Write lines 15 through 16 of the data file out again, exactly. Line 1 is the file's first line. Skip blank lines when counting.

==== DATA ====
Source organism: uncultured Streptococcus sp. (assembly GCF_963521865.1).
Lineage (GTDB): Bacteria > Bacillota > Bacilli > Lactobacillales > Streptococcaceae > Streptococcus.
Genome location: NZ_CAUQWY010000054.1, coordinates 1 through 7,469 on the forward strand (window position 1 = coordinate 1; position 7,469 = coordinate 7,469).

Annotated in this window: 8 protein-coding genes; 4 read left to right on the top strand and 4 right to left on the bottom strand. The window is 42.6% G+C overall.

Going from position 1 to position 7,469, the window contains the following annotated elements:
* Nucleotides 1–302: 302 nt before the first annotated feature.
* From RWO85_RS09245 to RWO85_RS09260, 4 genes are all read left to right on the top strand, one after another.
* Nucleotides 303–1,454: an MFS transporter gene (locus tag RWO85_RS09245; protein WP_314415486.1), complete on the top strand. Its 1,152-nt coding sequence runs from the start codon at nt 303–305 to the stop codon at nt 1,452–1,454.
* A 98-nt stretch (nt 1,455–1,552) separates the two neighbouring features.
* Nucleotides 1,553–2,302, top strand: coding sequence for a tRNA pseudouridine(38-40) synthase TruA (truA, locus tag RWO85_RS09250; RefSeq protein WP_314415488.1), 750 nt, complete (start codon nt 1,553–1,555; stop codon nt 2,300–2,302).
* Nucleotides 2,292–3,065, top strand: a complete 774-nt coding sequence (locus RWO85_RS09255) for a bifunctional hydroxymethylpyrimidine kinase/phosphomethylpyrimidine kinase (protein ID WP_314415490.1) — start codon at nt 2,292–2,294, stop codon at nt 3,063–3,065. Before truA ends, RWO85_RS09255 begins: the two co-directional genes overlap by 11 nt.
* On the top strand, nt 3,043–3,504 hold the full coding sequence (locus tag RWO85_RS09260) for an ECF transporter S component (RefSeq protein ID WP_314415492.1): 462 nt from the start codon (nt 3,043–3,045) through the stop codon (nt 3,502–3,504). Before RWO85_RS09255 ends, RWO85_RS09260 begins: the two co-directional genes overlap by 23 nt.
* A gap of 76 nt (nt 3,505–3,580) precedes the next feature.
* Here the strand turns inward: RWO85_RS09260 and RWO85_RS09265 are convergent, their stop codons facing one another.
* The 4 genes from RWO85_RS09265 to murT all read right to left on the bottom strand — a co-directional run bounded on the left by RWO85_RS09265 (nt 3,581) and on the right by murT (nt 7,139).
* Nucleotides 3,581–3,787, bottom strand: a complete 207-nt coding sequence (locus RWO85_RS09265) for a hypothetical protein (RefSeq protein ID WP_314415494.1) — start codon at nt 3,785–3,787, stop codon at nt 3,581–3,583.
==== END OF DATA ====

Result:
* The 4 genes from RWO85_RS09265 to murT all read right to left on the bottom strand — a co-directional run bounded on the left by RWO85_RS09265 (nt 3,581) and on the right by murT (nt 7,139).
* Nucleotides 3,581–3,787, bottom strand: a complete 207-nt coding sequence (locus RWO85_RS09265) for a hypothetical protein (RefSeq protein ID WP_314415494.1) — start codon at nt 3,785–3,787, stop codon at nt 3,581–3,583.